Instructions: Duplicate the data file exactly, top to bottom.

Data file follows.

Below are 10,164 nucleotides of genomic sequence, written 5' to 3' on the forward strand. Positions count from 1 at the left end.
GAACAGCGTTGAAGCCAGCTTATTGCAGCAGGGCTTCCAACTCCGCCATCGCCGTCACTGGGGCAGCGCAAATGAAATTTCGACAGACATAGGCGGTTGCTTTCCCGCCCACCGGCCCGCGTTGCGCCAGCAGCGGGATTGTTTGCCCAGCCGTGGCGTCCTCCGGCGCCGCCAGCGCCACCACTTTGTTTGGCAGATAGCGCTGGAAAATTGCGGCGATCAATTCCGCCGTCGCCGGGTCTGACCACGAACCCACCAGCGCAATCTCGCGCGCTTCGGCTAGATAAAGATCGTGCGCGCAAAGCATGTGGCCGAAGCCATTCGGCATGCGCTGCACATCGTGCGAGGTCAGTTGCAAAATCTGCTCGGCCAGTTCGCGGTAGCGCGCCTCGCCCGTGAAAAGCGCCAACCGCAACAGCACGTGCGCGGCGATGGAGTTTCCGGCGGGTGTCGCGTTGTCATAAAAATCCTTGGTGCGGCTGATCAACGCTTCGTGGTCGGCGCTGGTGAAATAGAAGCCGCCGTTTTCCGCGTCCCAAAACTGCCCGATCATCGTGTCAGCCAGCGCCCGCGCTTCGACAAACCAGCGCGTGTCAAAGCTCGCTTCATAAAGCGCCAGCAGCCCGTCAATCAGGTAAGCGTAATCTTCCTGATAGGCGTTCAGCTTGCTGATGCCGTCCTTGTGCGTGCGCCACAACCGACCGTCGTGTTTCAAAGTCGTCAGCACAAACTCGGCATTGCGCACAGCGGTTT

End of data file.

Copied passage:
Below are 10,164 nucleotides of genomic sequence, written 5' to 3' on the forward strand. Positions count from 1 at the left end.
GAACAGCGTTGAAGCCAGCTTATTGCAGCAGGGCTTCCAACTCCGCCATCGCCGTCACTGGGGCAGCGCAAATGAAATTTCGACAGACATAGGCGGTTGCTTTCCCGCCCACCGGCCCGCGTTGCGCCAGCAGCGGGATTGTTTGCCCAGCCGTGGCGTCCTCCGGCGCCGCCAGCGCCACCACTTTGTTTGGCAGATAGCGCTGGAAAATTGCGGCGATCAATTCCGCCGTCGCCGGGTCTGACCACGAACCCACCAGCGCAATCTCGCGCGCTTCGGCTAGATAAAGATCGTGCGCGCAAAGCATGTGGCCGAAGCCATTCGGCATGCGCTGCACATCGTGCGAGGTCAGTTGCAAAATCTGCTCGGCCAGTTCGCGGTAGCGCGCCTCGCCCGTGAAAAGCGCCAACCGCAACAGCACGTGCGCGGCGATGGAGTTTCCGGCGGGTGTCGCGTTGTCATAAAAATCCTTGGTGCGGCTGATCAACGCTTCGTGGTCGGCGCTGGTGAAATAGAAGCCGCCGTTTTCCGCGTCCCAAAACTGCCCGATCATCGTGTCAGCCAGCGCCCGCGCTTCGACAAACCAGCGCGTGTCAAAGCTCGCTTCATAAAGCGCCAGCAGCCCGTCAATCAGGTAAGCGTAATCTTCCTGATAGGCGTTCAGCTTGCTGATGCCGTCCTTGTGCGTGCGCCACAACCGACCGTCGTGTTTCAAAGTCGTCAGCACAAACTCGGCATTGCGCACAGCGGTTT